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Goalkeeper Mackenzie Arnold is still coming to terms with what it means to be an overnight Australian sensation. Memes are comparing her to a brick wall. Others have dubbed her the new federal minister for defence. There’s even a street in Melbourne that has been unofficially named after her. She’s enjoying it while she can.
Mackenzie Arnold is a national hero – but you can’t buy yourself a jersey like hers.Credit: Getty
“It’s probably the first time I’ve received attention like that – but at the same time, I just tend to block it out because I know if I play like shit tomorrow, it could be a whole different attention on me,” Arnold said.
“The good comes with the bad, so I’m just trying to take it in my stride.”
And yet there’s something missing; something that wouldn’t be if any of her teammates had become an instant cult hero like her.
You’ll find gold shirts with ‘Kerr 20’ on them on almost every corner. But there are no black shirts with Arnold’s now-famous number 18. You won’t find them anywhere, and money can’t buy them.
Mary Earps took aim at Nike before the tournament started for not selling her World Cup jersey.Credit: Reuters
That’s because Nike doesn’t sell them.
Arnold and Mary Earps, her English counterpart, are rivals at club level. On Wednesday night for the semi-final, they’ll be mortal enemies. But it’s here they’ve found common ground.
“Obviously, it would be really cool to see kids – or anyone really – with the goalkeeper jersey on, especially seeing how well goalkeepers have done throughout this whole tournament,” Arnold said.
“In terms of why they don’t tell sell them, I’m not too sure.”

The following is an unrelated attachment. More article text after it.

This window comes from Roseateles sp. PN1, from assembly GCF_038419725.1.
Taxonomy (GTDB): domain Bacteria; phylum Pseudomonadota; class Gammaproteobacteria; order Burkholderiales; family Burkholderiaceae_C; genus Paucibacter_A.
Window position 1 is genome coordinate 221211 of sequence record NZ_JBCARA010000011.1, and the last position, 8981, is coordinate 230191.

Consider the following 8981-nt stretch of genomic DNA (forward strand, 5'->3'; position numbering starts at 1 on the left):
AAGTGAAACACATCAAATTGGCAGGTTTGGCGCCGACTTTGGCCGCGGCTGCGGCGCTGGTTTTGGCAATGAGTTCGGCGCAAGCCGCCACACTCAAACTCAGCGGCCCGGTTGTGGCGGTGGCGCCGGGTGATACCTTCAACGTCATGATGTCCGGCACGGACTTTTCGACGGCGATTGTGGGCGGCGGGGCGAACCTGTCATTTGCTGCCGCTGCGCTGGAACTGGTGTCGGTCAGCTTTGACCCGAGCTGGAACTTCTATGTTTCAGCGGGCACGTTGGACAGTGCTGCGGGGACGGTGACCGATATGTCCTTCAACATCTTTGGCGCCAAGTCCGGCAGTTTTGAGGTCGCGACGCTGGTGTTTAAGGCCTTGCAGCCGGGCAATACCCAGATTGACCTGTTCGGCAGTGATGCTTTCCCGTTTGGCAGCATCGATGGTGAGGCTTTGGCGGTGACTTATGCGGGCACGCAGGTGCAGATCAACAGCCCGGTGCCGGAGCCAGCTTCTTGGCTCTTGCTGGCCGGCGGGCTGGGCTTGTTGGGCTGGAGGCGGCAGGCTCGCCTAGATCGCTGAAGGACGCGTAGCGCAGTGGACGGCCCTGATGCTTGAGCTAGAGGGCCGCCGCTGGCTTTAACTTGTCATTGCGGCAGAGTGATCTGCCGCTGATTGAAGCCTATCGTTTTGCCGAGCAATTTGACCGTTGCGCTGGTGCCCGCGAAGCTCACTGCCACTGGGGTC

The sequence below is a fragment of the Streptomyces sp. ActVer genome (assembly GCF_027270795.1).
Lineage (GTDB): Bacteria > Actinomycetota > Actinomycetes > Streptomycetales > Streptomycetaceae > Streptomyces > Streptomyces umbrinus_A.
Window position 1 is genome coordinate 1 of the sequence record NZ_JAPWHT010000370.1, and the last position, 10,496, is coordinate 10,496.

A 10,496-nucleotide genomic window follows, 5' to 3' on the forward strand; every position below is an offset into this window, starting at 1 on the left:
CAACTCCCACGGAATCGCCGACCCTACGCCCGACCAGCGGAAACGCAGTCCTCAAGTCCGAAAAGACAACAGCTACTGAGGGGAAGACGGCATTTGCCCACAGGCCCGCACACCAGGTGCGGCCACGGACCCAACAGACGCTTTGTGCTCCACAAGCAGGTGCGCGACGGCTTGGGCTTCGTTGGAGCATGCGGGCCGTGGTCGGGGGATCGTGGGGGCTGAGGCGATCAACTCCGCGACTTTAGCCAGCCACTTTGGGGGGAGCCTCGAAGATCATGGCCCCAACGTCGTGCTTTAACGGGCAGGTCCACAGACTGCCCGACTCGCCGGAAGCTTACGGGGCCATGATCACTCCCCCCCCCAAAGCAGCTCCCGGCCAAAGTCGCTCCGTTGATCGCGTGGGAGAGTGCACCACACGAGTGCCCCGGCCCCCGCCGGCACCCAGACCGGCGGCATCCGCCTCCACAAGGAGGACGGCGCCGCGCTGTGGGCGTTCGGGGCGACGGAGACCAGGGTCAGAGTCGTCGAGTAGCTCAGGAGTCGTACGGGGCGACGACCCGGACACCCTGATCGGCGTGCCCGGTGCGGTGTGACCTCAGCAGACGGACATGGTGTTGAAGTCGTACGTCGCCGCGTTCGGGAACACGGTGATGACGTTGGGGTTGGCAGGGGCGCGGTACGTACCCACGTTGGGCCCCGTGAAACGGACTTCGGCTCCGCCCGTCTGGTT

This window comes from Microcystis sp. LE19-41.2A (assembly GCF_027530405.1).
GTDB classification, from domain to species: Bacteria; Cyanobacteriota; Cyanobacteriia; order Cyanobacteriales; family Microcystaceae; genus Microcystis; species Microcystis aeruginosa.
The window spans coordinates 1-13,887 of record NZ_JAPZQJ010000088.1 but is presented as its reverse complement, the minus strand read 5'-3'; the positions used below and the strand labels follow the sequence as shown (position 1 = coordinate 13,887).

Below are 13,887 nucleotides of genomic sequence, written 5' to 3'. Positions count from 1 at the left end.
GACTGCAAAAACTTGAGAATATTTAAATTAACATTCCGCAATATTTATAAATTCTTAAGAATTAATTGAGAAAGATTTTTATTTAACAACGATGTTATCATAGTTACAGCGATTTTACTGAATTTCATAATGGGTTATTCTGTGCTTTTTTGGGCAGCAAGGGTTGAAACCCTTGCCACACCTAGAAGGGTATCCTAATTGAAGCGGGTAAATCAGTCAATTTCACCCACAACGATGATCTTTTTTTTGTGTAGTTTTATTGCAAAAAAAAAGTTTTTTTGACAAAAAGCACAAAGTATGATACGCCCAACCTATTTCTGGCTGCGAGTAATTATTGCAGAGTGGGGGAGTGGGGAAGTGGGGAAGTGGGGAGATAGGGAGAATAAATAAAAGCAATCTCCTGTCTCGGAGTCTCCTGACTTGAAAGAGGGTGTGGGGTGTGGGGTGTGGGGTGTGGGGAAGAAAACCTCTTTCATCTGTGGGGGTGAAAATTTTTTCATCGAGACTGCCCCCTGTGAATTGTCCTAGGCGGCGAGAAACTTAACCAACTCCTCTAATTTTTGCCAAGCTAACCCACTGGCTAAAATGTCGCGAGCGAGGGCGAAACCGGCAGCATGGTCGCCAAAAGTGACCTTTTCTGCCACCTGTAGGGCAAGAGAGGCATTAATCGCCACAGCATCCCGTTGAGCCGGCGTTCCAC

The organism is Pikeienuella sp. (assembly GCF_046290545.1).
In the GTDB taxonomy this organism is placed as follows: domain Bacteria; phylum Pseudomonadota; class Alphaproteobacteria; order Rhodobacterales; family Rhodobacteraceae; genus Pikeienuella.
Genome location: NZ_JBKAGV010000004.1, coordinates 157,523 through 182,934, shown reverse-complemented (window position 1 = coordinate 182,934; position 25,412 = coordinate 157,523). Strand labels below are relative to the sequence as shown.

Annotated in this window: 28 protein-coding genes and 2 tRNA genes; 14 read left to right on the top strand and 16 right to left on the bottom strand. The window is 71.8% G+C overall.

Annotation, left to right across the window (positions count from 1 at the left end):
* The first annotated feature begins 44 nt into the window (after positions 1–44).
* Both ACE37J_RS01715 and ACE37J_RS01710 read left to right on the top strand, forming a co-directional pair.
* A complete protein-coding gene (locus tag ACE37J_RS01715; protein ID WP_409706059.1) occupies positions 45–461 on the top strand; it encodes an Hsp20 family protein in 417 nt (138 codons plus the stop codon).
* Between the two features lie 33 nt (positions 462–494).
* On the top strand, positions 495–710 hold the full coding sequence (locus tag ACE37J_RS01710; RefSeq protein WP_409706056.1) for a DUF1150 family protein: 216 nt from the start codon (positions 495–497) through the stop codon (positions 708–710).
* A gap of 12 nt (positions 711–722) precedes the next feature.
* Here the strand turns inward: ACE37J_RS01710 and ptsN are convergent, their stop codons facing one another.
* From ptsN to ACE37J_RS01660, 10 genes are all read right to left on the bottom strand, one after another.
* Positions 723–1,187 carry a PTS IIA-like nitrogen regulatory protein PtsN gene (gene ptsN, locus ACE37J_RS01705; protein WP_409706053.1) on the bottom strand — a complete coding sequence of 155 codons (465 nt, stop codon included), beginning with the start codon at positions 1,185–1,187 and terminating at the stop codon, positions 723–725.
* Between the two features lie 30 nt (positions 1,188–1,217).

Nike, the apparel sponsor of both the Australian and English teams, chose not to produce replica goalkeeper jerseys during the Women’s World Cup. They can’t just start doing it now; they take months to make.
But a pre-World Cup blast from Earps, who plays for Manchester United in the FA Women’s Super League, has forced them into a rethink for future tournaments.
Earps said last month that it was “hugely disappointing and very hurtful” that Nike was hawking outfielder jerseys but offered nothing for those who idolise goalkeepers or aspire to be one themselves. She said she even offered to pay for the production of the shirts herself.
“It is the young kids I am most concerned about,” she said.
“They are going to say, ‘Mum, Dad, can I have a Mary Earps shirt?’ and they say, ‘I can’t, but I can get you an Alessia Russo 23 or a Rachel Daly 9.’
“What you are saying is that goalkeeping isn’t important, but you can be a striker if you want.”
A Nike spokesperson said: “We hear and understand the desire for a retail version of goalkeeper jerseys and this is something we will certainly take into consideration for future tournaments, in partnership with FIFA and the federations. The fact that there’s a conversation on this topic is testament to the continued passion and energy around the women’s game, and we believe that’s encouraging.”
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